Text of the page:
Last week, IBM and SAP delivered news that the two IT firms are placing their respective Watson and Leonardo artificial intelligences (AI) at cognitive procurement solutions that redefine the source-to-settle process. However, the announcement glossed over the fact that Big Blue already has a cloud procurement solution and is putting it aside. Well, sort of anyway. IBM's solution is called Emptoris (from a company of the same name) and was reported to have come with a $600 million price tag when IBM acquired it six years ago. To be sure, IBM acquired Emptoris to advance the Smarter Commerce play it ran a few years ago, in pursuit of what it described as a $20 billion market opportunity in software. Big Blue may not have been able to cash in on that opportunity however, since we learned yesterday that Emptoris is being discontinued and that users will be encouraged to move to SAP's Ariba system. A spokesperson said: “IBM continues to evolve its solutions portfolio based on the…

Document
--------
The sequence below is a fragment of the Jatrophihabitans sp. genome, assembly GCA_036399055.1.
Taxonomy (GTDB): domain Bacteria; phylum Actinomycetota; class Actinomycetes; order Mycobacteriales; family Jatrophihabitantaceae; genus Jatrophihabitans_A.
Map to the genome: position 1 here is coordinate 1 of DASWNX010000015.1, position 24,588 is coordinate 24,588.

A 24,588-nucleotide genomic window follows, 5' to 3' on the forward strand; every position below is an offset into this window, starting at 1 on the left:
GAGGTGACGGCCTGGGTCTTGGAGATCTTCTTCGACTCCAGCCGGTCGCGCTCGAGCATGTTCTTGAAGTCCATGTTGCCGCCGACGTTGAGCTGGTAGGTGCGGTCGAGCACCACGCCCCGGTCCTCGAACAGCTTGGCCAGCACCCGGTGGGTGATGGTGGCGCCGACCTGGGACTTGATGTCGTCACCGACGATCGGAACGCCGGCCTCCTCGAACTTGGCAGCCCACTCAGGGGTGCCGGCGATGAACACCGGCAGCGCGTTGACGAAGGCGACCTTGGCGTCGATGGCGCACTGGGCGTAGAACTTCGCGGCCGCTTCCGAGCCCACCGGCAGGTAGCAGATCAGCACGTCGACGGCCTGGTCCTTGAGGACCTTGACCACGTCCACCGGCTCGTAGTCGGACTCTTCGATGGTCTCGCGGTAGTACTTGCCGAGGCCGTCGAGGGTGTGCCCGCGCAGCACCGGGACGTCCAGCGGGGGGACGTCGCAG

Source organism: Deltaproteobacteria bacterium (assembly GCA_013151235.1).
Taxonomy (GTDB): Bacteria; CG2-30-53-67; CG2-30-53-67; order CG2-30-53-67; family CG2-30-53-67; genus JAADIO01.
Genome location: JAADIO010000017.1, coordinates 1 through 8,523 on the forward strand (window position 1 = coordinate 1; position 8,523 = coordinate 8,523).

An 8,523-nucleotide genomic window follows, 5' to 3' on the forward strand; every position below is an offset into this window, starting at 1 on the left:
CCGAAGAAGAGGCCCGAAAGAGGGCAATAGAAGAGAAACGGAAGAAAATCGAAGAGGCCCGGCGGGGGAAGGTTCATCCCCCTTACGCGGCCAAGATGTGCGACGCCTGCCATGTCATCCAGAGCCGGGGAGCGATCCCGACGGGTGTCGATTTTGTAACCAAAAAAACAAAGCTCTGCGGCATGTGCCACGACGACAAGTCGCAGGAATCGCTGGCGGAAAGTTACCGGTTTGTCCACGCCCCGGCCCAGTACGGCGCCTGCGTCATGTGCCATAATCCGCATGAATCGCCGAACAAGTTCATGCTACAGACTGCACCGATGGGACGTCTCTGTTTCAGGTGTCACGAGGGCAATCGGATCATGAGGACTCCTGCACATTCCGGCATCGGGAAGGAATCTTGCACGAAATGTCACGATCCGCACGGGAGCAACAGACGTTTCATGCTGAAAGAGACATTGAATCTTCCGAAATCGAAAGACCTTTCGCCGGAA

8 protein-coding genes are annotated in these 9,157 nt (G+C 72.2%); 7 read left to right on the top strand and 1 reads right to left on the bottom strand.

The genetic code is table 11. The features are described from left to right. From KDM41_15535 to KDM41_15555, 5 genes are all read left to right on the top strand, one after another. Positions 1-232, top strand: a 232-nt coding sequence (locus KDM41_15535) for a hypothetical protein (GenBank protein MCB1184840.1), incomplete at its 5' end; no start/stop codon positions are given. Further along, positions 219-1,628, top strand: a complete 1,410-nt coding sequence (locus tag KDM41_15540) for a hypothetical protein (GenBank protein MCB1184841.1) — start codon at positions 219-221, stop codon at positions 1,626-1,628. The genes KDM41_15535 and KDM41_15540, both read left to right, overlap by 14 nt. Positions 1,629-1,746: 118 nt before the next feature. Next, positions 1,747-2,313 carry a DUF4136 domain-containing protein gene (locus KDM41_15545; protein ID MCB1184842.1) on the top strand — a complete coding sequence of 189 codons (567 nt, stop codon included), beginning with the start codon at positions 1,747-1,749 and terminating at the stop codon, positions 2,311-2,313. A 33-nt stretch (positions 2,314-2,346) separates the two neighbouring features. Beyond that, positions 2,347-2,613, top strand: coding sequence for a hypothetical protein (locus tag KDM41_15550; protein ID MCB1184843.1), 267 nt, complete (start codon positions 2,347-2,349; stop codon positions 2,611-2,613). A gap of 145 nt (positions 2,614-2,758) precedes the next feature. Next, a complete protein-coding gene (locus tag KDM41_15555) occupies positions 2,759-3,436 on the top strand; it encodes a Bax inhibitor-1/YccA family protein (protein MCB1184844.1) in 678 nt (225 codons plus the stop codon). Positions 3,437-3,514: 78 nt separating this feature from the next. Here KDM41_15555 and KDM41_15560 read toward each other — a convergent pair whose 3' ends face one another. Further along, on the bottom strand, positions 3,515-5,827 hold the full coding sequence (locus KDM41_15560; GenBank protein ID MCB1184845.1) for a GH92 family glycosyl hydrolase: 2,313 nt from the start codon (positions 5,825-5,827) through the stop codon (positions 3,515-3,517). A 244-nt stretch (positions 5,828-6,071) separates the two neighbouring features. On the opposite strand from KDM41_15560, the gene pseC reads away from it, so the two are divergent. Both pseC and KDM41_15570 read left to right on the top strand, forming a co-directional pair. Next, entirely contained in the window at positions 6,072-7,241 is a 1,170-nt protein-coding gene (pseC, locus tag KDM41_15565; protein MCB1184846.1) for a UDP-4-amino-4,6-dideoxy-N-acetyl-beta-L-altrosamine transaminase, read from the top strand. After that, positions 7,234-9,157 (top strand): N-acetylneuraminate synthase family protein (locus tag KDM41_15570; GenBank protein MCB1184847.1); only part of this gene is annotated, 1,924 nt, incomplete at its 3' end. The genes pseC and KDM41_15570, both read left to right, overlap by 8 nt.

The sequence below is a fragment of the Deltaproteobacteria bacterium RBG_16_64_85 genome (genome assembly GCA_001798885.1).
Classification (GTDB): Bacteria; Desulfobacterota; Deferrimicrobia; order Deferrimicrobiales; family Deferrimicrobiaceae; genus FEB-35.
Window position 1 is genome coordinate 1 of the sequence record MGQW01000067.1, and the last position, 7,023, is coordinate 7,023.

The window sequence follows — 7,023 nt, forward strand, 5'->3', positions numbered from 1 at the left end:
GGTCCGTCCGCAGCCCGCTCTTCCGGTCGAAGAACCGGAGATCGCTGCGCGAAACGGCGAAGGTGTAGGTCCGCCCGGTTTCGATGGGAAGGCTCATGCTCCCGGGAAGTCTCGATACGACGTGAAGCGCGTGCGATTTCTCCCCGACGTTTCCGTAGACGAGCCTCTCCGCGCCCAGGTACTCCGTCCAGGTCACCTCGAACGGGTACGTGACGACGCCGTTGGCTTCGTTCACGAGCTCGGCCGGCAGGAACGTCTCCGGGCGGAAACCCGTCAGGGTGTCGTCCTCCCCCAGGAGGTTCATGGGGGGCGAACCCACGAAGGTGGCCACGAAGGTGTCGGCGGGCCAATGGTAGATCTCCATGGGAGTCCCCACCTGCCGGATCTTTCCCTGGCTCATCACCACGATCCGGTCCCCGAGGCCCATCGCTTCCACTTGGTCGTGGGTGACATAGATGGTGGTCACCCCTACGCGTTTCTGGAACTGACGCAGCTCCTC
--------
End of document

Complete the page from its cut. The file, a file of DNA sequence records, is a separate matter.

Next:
What's the ultimate limit of speed with optical fibre?

Here's a good question that some people may be wondering: what's the ultimate limit of speed today when optical fibre is concerned? As with many other topics in the IT industry, the answer depends on who you ask the question. Fiber optics is a technology that was developed in the early 1990s, and looks like it will soon be improving submarine fibre speeds around the globe. This comes from Dr Laurent Schmalen, department head at Nokia/Bell Labs's fibre division. Schmalen spoke about “constellation shaping” and the future of fibre research in the rapidly-changing communications industry. He asserted that two questions are on Bell Labs' mind at the moment-- 1) what's the ultimate limit of fibre, and 2) what are the near-term speeds can we achieve over the long run? In the short term however, Dr Schmalen asserted that the 'constellation shaping' technology it recently tested in conjunction with various social sites looks somewhat promising. Dr Schmalen said th…

Intel says Xeon SPs to run SAP workloads 1.59 times faster than Xeon E7